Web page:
Affective sensation

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Affective sensation is a sensation accompanied with a strong compulsion to act on it, causing reflex actions such as the scratch reflex, gag reflex or the withdrawal reflex. Affective sensations are transmitted via the spinothalamic tract through the spinal cord. Sensory processing of the brain interacts with behavioral choices such as decisions to eat or stop eating in healthy individuals and in people with eating disorders.[1]

Taste serves to identify potential nutrients and toxins. When subjects tasted a potentially nutritive stimulus, the connectivity between the insula and a feeding network including the hypothalamus, ventral pallidum, and striatum was greater than when tasting a potentially harmful stimulus. These results support the existence of an integrated supramodal flavor system in the anterior ventral insula that preferentially communicates with the circuits guiding feeding when the flavor is potentially nutritive.[2]

Affective sensory information is transmitted via the spinothalamic tract. The sensation information is then accompanied by a compulsion to act. For instance, an itch is accompanied by a need to scratch, and a painful stimulus makes us want to withdraw from the pain.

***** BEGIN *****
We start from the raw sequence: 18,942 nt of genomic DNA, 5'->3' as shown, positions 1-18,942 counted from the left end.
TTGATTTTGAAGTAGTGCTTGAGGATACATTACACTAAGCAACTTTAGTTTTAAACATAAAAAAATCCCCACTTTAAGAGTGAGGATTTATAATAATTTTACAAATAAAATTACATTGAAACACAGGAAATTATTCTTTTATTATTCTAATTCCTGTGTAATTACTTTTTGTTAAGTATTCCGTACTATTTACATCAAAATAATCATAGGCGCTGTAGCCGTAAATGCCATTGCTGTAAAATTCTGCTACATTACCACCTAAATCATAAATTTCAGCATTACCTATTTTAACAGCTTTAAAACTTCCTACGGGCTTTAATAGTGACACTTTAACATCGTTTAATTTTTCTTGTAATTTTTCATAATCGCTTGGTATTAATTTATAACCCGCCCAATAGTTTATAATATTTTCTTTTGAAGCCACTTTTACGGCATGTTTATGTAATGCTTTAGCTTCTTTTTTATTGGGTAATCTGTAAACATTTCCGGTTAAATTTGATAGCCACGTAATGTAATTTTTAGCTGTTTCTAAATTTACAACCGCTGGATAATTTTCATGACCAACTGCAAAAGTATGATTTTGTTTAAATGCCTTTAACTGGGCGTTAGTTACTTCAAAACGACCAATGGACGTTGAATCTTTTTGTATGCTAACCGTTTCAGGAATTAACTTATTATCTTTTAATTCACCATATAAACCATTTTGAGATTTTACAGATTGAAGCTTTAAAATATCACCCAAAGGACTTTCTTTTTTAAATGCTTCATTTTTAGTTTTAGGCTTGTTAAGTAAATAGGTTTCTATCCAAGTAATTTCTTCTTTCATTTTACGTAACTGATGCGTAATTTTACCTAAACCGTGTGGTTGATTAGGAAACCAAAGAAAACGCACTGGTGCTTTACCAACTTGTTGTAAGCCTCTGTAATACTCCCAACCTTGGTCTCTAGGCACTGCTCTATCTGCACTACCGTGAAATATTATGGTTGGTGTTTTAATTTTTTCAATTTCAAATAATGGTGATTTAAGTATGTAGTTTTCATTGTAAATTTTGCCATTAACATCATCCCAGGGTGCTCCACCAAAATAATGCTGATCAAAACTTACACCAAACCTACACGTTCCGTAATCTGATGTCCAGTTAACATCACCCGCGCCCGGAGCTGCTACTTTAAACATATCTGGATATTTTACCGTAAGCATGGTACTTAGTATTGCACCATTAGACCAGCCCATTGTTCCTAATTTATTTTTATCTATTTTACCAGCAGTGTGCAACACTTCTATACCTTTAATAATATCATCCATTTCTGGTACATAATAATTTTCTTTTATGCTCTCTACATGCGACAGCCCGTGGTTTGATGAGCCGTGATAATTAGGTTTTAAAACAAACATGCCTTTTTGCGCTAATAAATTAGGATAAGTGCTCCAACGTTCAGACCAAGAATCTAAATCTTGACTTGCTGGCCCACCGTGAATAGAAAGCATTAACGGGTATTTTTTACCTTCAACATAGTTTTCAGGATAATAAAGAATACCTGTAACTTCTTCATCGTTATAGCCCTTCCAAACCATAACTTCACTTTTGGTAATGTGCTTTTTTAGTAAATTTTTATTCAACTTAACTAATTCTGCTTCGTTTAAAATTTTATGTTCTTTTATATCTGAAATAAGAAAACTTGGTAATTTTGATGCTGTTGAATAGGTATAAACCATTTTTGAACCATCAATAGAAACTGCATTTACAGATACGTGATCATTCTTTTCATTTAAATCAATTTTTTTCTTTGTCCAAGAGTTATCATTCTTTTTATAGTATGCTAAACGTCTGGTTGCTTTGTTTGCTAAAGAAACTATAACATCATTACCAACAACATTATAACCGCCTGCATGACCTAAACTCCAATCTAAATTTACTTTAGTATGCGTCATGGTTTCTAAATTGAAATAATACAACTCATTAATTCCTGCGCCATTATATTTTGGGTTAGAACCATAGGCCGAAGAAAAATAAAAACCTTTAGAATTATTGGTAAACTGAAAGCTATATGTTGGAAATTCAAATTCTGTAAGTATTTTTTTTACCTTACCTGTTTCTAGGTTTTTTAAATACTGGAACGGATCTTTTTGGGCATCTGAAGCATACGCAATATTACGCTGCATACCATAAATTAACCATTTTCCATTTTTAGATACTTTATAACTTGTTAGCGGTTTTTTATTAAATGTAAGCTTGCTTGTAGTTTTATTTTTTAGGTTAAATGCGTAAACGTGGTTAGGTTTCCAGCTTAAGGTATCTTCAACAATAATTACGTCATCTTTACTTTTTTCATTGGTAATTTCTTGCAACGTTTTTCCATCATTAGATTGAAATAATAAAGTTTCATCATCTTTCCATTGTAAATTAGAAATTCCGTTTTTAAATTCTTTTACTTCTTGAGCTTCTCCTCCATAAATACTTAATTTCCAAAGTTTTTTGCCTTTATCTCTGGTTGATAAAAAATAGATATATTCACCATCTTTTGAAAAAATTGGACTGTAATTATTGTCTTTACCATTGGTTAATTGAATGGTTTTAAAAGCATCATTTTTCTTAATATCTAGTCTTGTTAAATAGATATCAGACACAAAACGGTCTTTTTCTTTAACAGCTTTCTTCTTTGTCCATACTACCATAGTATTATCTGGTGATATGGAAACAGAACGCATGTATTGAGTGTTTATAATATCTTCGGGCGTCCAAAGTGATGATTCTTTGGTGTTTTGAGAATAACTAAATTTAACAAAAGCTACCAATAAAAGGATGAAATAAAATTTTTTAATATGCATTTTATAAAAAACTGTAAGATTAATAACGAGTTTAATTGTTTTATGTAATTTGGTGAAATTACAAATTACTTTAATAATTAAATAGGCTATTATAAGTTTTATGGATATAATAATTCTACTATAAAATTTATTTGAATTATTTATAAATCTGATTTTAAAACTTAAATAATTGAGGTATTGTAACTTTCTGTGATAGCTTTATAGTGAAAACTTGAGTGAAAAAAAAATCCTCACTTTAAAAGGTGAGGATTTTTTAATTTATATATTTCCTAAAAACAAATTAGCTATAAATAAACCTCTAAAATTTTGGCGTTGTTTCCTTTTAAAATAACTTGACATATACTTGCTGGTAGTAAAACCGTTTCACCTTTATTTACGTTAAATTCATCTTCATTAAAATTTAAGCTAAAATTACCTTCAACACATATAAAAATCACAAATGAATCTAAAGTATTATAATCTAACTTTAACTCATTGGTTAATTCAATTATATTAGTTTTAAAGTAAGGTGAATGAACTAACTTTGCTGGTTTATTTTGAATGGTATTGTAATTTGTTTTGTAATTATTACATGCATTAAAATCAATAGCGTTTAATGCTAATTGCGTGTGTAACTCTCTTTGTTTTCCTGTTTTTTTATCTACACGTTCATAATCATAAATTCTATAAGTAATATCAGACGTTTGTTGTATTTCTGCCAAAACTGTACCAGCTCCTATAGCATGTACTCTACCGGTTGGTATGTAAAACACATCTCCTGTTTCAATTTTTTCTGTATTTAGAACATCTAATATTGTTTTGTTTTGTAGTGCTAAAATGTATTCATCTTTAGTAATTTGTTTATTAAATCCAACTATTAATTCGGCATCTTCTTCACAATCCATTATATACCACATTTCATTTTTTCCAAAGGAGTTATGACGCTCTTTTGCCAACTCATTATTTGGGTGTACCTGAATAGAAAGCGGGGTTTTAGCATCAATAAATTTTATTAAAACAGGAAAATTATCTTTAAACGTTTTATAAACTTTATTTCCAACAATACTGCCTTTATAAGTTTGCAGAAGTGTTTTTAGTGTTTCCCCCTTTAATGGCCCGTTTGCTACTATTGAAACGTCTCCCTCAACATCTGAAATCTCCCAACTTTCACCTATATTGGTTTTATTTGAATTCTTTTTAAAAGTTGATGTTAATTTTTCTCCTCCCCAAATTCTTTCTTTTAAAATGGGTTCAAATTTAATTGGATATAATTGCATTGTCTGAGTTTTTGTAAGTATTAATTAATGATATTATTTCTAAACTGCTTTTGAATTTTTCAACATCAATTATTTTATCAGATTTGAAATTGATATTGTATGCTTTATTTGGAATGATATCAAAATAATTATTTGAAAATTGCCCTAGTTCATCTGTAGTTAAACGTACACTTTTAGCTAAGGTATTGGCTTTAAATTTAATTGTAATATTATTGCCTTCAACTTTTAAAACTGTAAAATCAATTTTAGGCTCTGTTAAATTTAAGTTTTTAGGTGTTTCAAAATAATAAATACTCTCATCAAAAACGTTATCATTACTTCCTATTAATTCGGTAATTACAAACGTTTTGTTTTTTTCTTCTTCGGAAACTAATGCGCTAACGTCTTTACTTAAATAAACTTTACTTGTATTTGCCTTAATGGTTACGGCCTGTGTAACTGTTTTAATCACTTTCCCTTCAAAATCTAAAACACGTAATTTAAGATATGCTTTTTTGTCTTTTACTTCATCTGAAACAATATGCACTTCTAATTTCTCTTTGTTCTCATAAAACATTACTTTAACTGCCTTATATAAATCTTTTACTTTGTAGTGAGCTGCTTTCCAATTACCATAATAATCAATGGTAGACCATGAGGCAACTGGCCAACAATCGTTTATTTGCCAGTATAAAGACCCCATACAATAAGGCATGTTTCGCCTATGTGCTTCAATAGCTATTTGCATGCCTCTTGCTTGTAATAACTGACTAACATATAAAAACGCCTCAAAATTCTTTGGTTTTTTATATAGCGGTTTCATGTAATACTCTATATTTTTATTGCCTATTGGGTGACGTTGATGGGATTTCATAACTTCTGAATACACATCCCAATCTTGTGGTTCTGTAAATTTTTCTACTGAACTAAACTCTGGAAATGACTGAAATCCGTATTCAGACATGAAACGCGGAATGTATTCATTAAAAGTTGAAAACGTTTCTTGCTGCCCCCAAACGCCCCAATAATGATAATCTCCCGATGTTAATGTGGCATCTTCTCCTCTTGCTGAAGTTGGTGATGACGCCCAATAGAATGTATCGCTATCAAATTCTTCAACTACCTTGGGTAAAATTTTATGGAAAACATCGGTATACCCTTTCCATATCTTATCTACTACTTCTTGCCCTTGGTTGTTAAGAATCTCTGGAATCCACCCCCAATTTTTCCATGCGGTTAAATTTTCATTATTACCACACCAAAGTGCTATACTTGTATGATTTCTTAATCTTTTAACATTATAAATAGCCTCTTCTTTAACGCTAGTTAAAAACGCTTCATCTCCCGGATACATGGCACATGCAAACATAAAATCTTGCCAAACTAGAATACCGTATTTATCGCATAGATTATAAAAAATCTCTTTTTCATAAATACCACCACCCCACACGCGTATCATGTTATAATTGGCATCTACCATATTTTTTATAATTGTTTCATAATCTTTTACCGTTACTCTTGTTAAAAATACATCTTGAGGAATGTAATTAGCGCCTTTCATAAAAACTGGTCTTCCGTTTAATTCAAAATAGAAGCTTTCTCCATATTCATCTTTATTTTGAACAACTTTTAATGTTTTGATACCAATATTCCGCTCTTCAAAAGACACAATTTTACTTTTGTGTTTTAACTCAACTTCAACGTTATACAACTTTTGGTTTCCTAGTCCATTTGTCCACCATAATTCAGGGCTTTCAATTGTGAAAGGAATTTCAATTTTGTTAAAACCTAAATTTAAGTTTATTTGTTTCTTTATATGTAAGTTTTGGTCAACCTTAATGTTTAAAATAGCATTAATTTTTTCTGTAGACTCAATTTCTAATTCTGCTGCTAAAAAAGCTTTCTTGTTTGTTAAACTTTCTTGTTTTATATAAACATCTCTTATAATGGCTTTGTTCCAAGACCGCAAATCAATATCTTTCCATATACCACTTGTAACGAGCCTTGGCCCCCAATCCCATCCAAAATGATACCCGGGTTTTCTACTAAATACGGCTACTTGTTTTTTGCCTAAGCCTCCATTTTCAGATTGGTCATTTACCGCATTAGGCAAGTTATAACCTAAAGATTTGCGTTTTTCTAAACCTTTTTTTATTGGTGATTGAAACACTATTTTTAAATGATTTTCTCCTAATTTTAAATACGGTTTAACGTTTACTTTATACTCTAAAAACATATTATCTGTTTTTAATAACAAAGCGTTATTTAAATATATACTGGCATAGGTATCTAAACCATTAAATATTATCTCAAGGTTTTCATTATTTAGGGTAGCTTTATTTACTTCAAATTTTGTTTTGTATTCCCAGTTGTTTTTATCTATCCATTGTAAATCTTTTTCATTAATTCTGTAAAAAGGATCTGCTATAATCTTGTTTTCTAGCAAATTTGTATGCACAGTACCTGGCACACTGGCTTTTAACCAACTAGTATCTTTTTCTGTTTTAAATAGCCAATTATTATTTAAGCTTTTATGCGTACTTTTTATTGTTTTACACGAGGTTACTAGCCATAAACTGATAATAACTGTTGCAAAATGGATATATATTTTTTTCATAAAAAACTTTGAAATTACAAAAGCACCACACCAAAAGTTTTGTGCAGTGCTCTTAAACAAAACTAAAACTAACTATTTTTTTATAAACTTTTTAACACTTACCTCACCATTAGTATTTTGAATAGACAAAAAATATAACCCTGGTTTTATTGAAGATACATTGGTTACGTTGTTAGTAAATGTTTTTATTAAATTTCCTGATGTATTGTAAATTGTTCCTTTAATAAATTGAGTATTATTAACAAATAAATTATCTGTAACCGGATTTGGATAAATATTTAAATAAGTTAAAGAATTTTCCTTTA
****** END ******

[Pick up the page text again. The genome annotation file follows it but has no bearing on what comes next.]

The location of the spinothalamic tract is important clinically due of the characteristic sensory deficits that follow certain spinal cord injuries. For instance, a unilateral spinal lesion will produce sensory loss of touch, pressure, vibration, and proprioception below the lesion on the same side. The pathways for pain and temperature, however, cross the midline to ascend on the opposite side of the cord. Therefore, diminished sensation of pain below the lesion will be observed on the side opposite the mechanosensory loss and the lesion.[3]

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